Trying to stop renewables is like playing whack-a-mole.
When you try to reduce use of fossil fuels in one place, you can actually increase emissions elsewhere, because some of the same fuels may just move to another country. In a sense, the carbon that used to be emitted in your country has “leaked” outside your borders. This is a well-known headache for climate …CONTINUE READING
Trump has sparked resistance in many forms from many directions.
There are clear signs of a strong backlash against Trump. Consider support for environmental organizations. A report in February indicated that giving to the Sierra Club was up 700% over the same period of the preceding year, as part of a major trend across environmental NGOs. According to the same report, other environmental groups were …CONTINUE READING
Comments to Oil Trade Association Attack Agency Staff, Dismiss Environmental Safeguards
At a recent meeting of the American Petroleum Institute (the national oil company trade association), Interior Secretary Ryan Zinke made clear some of his plans for the Department of the Interior. According to AP reporting, he called almost 1/3 of employees disloyal, said he plans to speed up oil and logging permits, and revealed a …CONTINUE READING
Report Lacks Details on Boundaries but Recommends Management Changes to Permit Wider Range of Uses
Late last night, the Washington Post reported that Secretary Ryan Zinke had recommended making changes–by downsizing and/or by loosening restrictions–to a total of 10 national monuments. The list of monuments goes beyond what had been reported last month. The Post released a leaked copy of Zinke’s recommendations that were submitted to President Trump on August …CONTINUE READING
Today’s important ruling on standing, public lands, and climate change
In an important ruling this morning, the Tenth Circuit rejected the government’s assertion that it could ignore carbon emissions tied to renewing coal leases. In WildEarth Guardians v. BLM, the court also rejected the mining company’s attack on the standing of environmental groups to raise this claim.The mines in question are in the Powder River …CONTINUE READING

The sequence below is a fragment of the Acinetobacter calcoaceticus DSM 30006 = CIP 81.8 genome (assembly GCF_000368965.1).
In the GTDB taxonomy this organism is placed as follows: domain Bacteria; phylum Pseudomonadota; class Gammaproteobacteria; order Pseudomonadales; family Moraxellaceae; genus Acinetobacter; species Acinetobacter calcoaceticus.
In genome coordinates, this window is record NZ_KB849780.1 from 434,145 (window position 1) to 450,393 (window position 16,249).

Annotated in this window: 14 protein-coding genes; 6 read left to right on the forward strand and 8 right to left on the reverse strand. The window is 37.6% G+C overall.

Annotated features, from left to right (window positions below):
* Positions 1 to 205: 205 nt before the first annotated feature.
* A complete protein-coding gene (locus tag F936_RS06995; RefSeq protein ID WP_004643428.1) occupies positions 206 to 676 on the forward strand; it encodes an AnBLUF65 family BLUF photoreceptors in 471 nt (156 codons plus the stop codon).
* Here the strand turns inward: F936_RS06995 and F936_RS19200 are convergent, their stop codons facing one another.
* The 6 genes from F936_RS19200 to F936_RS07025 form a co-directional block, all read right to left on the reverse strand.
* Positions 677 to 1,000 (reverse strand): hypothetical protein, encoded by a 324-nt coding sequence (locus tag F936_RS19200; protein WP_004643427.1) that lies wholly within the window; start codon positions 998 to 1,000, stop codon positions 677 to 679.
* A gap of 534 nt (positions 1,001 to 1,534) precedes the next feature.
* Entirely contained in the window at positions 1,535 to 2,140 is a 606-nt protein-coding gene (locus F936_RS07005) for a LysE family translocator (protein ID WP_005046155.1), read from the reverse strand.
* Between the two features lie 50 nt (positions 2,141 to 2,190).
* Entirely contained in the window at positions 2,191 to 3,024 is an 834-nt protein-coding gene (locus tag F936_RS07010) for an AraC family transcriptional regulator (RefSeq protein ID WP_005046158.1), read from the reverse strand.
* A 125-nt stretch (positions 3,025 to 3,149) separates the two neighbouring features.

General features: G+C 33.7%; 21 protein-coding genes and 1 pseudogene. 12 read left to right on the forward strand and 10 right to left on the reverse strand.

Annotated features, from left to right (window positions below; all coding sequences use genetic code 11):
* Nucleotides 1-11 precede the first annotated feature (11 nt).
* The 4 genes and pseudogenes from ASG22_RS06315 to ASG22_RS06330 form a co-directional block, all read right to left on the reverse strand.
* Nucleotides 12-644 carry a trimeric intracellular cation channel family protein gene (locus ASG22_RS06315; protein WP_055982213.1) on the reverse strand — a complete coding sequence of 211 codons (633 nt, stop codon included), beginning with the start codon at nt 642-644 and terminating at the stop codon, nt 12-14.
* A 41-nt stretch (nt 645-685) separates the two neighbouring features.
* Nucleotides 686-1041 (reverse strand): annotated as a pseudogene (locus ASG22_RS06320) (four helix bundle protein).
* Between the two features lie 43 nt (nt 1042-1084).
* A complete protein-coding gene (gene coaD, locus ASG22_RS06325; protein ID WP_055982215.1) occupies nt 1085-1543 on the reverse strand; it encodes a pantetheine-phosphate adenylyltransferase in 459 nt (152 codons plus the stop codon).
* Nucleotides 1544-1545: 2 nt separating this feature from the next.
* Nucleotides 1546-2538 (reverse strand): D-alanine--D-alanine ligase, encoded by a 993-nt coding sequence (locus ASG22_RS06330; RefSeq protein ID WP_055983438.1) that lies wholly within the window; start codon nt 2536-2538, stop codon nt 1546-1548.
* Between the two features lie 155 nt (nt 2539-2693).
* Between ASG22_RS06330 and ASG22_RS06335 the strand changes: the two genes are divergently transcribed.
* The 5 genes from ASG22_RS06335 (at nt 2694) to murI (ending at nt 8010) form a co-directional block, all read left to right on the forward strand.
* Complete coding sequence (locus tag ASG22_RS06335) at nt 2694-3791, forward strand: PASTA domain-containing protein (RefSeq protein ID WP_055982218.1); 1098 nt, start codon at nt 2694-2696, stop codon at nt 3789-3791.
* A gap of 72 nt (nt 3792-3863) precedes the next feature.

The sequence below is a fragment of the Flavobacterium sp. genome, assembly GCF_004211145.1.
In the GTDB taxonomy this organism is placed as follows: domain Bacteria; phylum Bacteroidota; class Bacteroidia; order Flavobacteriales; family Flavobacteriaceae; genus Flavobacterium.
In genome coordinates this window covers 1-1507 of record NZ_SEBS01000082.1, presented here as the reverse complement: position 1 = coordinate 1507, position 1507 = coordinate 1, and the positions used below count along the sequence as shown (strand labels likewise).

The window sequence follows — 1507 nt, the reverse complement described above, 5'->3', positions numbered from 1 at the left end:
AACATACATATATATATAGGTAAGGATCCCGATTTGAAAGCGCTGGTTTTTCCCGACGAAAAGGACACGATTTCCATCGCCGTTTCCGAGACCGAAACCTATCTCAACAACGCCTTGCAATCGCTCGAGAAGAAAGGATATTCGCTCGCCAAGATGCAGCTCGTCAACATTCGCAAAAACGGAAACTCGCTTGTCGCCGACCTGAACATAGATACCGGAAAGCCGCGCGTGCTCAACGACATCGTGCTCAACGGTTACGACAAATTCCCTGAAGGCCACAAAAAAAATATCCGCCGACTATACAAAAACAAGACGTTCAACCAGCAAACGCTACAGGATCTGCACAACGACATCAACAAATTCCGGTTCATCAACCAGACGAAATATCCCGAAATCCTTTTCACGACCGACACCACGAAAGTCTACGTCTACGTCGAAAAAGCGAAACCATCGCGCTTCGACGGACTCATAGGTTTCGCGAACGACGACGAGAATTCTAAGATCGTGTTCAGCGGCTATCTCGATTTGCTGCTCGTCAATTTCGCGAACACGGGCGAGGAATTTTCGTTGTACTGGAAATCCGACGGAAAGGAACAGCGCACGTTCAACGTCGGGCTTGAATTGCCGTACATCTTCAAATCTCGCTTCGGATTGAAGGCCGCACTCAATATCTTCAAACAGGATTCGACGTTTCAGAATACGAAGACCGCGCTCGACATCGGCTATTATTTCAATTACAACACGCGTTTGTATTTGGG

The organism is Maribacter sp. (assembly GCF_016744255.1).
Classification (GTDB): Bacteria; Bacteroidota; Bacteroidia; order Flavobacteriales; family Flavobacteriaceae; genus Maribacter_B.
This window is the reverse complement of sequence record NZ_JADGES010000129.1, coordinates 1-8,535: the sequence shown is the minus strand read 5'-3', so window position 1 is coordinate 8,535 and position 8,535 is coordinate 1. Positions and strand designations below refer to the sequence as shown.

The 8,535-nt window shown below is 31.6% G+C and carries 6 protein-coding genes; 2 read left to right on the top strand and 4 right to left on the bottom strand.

Zinke’s review has been anything but transparent
Last Thursday, Secretary Zinke submitted a report to President Trump, recommending changes to national monuments. Although Trump’s Executive Order in April called for a “final report” within 120 days–the deadline was Thursday–the Interior Department’s press release called the report a “draft.” And as Holly Doremus explained on this blog, it has still not been made …CONTINUE READING
Secretary Zinke announced that his Department has submitted its review of national monuments to the President, but he’s not ready to let you and me see it
Today, the Department of Interior announced that it had sent to the White House its report of the review demanded by an April Executive Order of national monument designations under the Antiquities Act over the last 20 years. In an ordinary world, I would have expected that announcement to be accompanied by a link to …CONTINUE READING
It’s time to rethink the amount of power presidents have claimed over regulatory policy.
If there was ever a time to think hard about presidential power, that time is now. That’s a very broad question, but the part most relevant for this blog is the President’s role in controlling government regulation. There is no question that presidents have and will continue to have a huge influence on regulatory policy. …CONTINUE READING
Ostriches actually don’t hide their heads in the sand, but the Trump administration sure wants to
It’s a myth (of course) that ostriches hide their heads in the sand when they’re afraid. Hiding one’s head is about the worst possible way to react to danger: it won’t make a threat go away, but it will make it awfully difficult to respond effectively. Ostriches are not that stupid. (They apparently do sometimes …CONTINUE READING
The Trump Administration presents a barrage of threats to the environment. Which threats are worst?
This is the last in our series on the state of play concerning U.S. environmental protection at this point of the Trump Administration. We can classify threats along three dimensions: the likelihood of harm, the seriousness and irreversibility of the harm, and the irreversibility of the institutional or legal change. Here’s an assessment of our …CONTINUE READING